Candidates in our unit have opportunities to work with other candidates from diverse backgrounds. While the majority of our teacher candidates identify as Hispanic and Latino, we embrace this as an asset of the programs. Nationwide and statewide, teacher education programs consistently train low numbers of Hispanic and Latino teachers in comparison to the proportion of Hispanic and Latino students. Due to demographic trends, there will be even greater need for teachers who understand the cultural and linguistic background of Hispanic and Latino students. Undergraduate and graduate programs all allow for interaction across ethnic, cultural, linguistic, geographic and socioeconomic lines. Our service area includes Cameron County and Hidalgo County, the two poorest counties in the U.S. (among counties with population above 250,000). It also includes the municipality of Matamoros, in Tamaulipas, Mexico. Matamoros is one of the poorest cities in Mexico. Many of our candidates come from low socioeconomic backgrounds, and all have many opportunities to work with candidates of low socioeconomic status. Many are first-generation U.S. citizens, and a majority is first-generation college students.
Our Ed.D. program began as a cooperative effort between the University of Houston and the UTB/TSC campus. This meant our graduate students did coursework both in Houston and here in Brownsville, working with the very different populations of these two campuses. While the doctoral program is now exclusively run by UTB, we have maintained this connection between candidates from different places. Many of our master’s and doctoral candidates take video conference courses connecting groups in Brownsville and Houston. For the first time, our newest Ed.D. cohort includes graduate students from not only South Texas and Houston but also San Antonio. While these candidates interact in person only occasionally, they interact online and via video conference every week, presenting to each other, critiquing each other’s work, etc. Candidates are able to learn from classmates coming from very different educational contexts.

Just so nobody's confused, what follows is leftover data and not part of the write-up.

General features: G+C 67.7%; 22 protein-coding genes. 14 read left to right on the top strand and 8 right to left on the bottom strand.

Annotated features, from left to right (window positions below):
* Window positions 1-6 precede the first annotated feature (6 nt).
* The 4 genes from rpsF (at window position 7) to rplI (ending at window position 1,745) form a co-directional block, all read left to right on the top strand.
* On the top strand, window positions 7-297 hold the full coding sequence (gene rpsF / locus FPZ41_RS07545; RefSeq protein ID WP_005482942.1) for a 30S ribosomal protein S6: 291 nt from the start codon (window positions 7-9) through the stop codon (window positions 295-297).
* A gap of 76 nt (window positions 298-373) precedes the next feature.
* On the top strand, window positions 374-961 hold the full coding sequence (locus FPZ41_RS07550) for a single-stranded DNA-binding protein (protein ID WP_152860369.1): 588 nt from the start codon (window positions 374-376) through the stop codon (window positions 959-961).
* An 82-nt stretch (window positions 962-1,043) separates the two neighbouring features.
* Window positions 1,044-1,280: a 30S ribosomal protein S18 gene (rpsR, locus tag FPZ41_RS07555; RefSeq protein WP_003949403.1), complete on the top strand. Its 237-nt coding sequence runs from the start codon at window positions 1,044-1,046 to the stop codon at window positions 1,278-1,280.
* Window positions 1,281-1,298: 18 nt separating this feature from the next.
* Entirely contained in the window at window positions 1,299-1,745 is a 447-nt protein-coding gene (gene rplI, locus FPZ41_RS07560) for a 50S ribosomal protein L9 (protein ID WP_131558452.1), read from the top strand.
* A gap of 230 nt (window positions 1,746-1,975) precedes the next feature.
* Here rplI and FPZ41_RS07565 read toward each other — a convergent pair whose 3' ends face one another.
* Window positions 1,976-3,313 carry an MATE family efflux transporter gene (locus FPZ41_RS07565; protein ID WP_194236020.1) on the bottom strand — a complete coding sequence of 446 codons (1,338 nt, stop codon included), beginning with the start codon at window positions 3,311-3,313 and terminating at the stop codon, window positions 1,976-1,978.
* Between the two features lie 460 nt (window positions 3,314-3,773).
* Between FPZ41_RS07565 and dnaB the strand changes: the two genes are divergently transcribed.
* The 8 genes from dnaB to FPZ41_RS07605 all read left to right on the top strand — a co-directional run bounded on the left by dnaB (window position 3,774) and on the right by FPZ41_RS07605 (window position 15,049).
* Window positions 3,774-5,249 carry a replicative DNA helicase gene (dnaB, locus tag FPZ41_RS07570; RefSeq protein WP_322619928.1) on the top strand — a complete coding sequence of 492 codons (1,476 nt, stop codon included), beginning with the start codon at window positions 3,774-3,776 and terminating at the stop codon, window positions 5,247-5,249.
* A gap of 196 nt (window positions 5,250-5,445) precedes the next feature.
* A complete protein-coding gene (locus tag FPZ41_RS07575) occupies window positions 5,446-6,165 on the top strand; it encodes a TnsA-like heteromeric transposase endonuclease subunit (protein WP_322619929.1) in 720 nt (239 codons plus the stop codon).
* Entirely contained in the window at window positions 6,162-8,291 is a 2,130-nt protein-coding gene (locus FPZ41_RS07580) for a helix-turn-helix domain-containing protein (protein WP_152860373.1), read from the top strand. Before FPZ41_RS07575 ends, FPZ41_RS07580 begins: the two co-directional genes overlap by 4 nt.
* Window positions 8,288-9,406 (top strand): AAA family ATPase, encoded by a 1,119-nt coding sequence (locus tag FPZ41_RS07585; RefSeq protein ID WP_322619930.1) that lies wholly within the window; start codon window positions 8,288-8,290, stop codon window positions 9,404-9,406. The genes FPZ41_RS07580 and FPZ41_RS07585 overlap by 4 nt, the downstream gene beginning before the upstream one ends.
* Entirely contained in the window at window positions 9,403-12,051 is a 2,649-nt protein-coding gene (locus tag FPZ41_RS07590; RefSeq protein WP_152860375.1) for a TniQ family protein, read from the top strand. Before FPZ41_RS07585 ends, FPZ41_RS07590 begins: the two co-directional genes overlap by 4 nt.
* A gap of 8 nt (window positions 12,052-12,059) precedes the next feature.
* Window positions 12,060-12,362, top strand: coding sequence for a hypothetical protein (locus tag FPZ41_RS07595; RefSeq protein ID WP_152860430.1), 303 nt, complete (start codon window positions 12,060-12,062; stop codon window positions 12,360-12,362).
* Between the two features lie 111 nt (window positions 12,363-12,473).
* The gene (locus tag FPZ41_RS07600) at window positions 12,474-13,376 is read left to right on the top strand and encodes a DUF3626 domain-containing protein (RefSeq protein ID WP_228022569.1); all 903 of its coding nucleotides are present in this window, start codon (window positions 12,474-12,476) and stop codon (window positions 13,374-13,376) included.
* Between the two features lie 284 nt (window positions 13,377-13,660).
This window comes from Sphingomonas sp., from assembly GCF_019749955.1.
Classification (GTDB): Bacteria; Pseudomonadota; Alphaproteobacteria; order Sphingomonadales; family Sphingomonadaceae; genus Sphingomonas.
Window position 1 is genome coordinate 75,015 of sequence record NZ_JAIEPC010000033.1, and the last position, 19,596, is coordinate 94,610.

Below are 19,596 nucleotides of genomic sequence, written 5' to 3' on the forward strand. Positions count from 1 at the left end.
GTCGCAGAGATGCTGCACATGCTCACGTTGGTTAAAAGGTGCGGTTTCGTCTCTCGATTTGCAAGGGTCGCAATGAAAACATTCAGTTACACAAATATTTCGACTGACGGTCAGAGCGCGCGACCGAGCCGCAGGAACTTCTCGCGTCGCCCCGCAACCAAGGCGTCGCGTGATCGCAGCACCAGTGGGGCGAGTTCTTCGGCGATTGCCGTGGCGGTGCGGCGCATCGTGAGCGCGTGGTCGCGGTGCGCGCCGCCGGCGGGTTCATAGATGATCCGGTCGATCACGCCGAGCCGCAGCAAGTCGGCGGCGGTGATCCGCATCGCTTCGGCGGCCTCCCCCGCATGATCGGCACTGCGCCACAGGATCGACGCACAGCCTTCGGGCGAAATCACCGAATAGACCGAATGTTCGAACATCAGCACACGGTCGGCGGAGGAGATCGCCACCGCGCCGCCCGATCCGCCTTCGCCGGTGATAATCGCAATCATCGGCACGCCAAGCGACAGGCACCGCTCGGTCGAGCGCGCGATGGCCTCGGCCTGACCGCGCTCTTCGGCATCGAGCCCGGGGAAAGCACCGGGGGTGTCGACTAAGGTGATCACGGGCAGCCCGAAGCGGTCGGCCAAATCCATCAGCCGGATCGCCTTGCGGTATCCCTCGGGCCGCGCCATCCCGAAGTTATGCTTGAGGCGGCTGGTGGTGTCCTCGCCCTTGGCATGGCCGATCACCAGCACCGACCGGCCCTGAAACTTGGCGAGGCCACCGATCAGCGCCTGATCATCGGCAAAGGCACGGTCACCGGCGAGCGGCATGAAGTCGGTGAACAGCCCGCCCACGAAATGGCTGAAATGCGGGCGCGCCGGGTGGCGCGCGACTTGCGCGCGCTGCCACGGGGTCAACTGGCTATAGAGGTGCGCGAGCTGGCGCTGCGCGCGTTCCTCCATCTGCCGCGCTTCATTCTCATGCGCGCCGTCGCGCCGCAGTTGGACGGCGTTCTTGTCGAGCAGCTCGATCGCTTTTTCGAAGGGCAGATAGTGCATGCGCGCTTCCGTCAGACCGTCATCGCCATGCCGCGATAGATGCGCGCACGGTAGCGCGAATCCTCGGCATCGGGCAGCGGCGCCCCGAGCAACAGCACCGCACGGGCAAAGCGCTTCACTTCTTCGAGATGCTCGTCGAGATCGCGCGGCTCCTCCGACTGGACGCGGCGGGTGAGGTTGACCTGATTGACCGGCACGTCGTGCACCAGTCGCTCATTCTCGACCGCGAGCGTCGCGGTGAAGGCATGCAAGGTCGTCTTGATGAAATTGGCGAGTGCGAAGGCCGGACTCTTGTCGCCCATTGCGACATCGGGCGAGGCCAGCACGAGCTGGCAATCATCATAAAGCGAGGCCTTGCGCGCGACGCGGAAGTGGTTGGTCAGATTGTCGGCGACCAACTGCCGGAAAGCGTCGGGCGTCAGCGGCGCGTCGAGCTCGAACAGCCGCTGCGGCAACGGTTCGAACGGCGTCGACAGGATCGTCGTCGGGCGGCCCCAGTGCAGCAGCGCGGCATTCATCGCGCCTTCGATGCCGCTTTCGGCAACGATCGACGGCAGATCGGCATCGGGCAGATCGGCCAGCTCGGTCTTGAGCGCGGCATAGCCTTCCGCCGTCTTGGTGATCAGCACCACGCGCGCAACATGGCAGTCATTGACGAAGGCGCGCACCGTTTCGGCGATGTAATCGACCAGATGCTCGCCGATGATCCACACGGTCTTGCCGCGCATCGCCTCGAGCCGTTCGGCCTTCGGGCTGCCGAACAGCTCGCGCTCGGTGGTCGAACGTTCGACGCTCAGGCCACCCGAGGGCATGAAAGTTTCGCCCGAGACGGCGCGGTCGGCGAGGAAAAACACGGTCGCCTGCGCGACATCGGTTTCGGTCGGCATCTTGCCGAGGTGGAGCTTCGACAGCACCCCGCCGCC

UTB programs attract candidates from the cities and towns of South Texas and Northeast Mexico. A foundation of recruitment within Mexico is Texas’ reciprocal tuition agreement with Mexico. High school graduates with financial need, from Tamaulipas and other states, may cross the border to attend our university and pay in-state tuition rather than international tuition.
The university holds outreach events at local high schools, and buys advertising in print publications, Internet publications, television and billboards. While most of these efforts are currently within Texas, plans are underway to increase publicity within Mexico. Radio and television advertisements are already reaching high school students in Mexico.
Individual faculty members from education and the sciences personally visit and recruit undergrads and graduate students. This is often in the context of specific programs, such as finding candidates for freshman STEM scholarships or for our rapidly growing Doctor of Education program. We offer the only program for initial teacher preparation within sixty miles. This has led to a significant presence of UTB alumni within local school districts, which also serves as an informal recruitment tool.